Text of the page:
After all, even if only 20% of your bones are broken, you still feel 100% miserable.
The author served for a total of 38 years in local government at the village, town, and county levels, including 24 years as a County Treasurer/CFO and 9 years as a Disaster Recovery Coordinator. As Director of Public Partnerships for three+one, he can be reached at 585-484-0311 or by email at: firstname.lastname@example.org
It’s confusing…will schools reopen for in-person learning, be online, or opt for a hybrid model? No matter how much planning can or has been done over the summer, the outcome of “what’s around the corner?” has everyone wondering. This is when the patience of Job is going to really be tested. In addition, the impact of enrollment for higher Ed institutions is yet to be determined so late in the registration cycle. What all institutions are experiencing is unprecedented, and the impact will not only influence the 2020/2021 school year but many years in the future.
As students and parents determine the value of on-campus/in-person learning vs. online classes, the financial implications have rippling effects. While most think online learning provides institutions with a higher profit margin, the loss of room and board, facility rental, and bookstore revenue is significant, becoming major challenges now and in the future. This does not just apply to four-year institutions and graduate schools, but also to community colleges.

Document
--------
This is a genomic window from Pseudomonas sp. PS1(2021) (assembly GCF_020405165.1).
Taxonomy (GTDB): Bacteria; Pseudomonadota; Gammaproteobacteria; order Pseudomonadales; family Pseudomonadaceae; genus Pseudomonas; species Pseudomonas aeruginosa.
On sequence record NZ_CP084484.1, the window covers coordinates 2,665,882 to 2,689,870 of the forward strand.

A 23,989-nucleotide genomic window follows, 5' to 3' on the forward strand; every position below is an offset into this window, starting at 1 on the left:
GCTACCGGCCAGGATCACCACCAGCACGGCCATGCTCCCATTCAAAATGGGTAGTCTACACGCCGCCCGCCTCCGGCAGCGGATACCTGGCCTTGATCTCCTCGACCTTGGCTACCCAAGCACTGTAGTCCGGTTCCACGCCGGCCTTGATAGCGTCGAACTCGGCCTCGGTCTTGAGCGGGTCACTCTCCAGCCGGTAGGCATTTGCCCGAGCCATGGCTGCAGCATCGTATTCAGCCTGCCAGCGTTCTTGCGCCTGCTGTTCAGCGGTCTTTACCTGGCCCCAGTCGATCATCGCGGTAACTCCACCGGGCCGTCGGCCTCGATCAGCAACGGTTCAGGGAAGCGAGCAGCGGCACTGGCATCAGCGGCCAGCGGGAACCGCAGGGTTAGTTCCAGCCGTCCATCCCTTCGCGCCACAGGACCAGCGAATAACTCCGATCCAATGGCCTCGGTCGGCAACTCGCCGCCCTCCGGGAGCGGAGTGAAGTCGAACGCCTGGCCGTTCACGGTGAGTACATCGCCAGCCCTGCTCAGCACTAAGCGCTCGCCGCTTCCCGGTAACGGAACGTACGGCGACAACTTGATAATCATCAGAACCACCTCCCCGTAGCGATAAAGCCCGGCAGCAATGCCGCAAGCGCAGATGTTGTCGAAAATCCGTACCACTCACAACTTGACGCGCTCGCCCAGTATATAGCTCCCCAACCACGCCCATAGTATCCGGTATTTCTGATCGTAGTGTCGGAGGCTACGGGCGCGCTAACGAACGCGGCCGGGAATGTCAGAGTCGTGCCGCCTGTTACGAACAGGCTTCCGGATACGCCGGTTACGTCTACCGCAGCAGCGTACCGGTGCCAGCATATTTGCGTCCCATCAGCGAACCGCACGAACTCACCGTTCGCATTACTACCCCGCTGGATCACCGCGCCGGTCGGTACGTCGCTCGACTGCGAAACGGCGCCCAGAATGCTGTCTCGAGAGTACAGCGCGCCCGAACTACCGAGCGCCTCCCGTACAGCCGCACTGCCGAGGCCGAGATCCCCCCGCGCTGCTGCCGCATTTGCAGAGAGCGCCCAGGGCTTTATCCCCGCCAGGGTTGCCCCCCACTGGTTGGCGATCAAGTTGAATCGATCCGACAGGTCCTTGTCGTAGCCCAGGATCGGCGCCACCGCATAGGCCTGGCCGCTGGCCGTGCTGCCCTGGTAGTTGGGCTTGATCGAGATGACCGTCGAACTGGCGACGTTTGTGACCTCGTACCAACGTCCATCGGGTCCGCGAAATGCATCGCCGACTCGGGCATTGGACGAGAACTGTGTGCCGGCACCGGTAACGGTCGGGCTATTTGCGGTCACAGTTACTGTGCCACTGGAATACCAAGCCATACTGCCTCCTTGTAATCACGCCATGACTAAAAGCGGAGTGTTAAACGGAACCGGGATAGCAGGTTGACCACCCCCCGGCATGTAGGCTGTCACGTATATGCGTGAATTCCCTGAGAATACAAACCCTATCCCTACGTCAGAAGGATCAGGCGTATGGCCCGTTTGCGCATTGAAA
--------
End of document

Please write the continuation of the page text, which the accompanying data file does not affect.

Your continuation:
It’s interesting that the percentage of students that prefer in-person learning has not changed as a result of COVID-19; it remains steady at over 70%. While most students are open to some level of online learning, there is naturally a strong desire to socially interact with others. They see that as a key component of campus life. This is why most higher Ed institutions are pressing for a hybrid model, combining both in-person and online classes (if not prohibited by state guidelines). It should also be noted that once a decision is made, unsafe student behavior and other events may cause institutions to alter their plans. Over the past week alone, we’ve already seen a number of schools close their campuses due to a spike in positive coronavirus cases.
As higher Ed administrators look to understand all the implications, three+one®’s MC forecast model® is becoming a very valuable tool for them in determining short-term liquidity levels and needs. While historical data is used to determine future patterns, potential implications of the “unexpected or anomalies” can be incorporated to determine possible scenarios over the coming months. This information can be found to be extremely useful in evaluating the impact on cash reserve funds or the need to tap into lending facilities or potential emergency endowment funds.
COVID-19 poses challenges for every single public entity and higher Ed institution. Just know that three+one® is by your side to help you answer the question “What now?”